A group of high-profile investors has called on George Osborne to address the lack of a 2030 decarbonisation target in the energy bill, which they say is blocking clean energy projects and discouraging investment.
The letter, signed by Aviva Investors, Triodos Bank and WHEB Partners among others, asks the chancellor to include a “meaningful” target in the legislation, as the Conservative party conference takes place in Manchester.
The signatories argue that the target is essential to give investors the confidence and safety to put capital into low-carbon projects. The lack of a carbon target is stalling investment and preventing green growth, as well as the creation of jobs in the clean technologies sector.
Steve Waygood, chief responsible investment officer at Aviva Investors, said, “As investors, we acknowledge that climate change represents a significant threat to global GDP and consequently the value of the assets we manage.
“We are increasingly factoring climate change risks into the decisions we make, but the confusion over medium-term energy policy is a significant impediment. We call on the chancellor to support legally binding decarbonisation targets, which will benefit all stakeholders in the investment chain.”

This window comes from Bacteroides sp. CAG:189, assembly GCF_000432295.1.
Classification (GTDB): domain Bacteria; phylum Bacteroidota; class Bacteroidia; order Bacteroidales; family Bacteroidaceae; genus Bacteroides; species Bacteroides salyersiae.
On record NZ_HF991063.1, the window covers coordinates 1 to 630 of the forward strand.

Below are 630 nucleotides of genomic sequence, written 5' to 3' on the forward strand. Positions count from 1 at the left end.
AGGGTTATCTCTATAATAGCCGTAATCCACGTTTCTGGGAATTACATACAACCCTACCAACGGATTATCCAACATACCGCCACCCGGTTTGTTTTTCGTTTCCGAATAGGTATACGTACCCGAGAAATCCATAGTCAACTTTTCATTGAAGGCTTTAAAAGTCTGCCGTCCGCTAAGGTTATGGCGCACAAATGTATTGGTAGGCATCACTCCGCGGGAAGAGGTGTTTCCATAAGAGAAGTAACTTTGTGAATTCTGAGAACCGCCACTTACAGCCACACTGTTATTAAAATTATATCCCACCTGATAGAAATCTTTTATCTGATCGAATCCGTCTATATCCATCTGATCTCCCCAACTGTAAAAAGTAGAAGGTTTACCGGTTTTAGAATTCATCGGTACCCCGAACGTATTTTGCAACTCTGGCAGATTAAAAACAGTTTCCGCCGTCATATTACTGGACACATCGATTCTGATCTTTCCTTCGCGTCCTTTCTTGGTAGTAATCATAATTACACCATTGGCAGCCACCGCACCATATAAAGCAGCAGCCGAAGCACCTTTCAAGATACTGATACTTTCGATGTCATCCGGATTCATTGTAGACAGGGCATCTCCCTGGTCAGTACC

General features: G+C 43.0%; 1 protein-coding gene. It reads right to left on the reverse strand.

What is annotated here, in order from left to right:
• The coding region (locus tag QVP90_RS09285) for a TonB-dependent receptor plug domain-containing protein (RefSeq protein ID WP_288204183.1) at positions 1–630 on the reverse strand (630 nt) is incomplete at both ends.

Last year during the party’s conference, over 50 businesses asked the chancellor for a decarbonisation target for the power sector.
Simon Howard, chief executive of UK Sustainable Investment and Finance Association (UKSIF), said, “The continued investor support for a 2030 decarbonisation target highlights the significant appetite for the UK to lead the world in low-carbon energy solutions and to ensure security of supply.
“Both investors and businesses are looking for a clear commitment from government to further boost investment in an area which provides exceptional opportunities for long-term growth”.
The letter comes after Osborne said he doesn’t want the UK to take the lead in fighting climate change. The Intergovernmental Panel on Climate Change (IPCC) warned in its latest report that current greenhouse gas emissions have to be tackled down if we want to avoid a warming higher than 2C by the end of the century.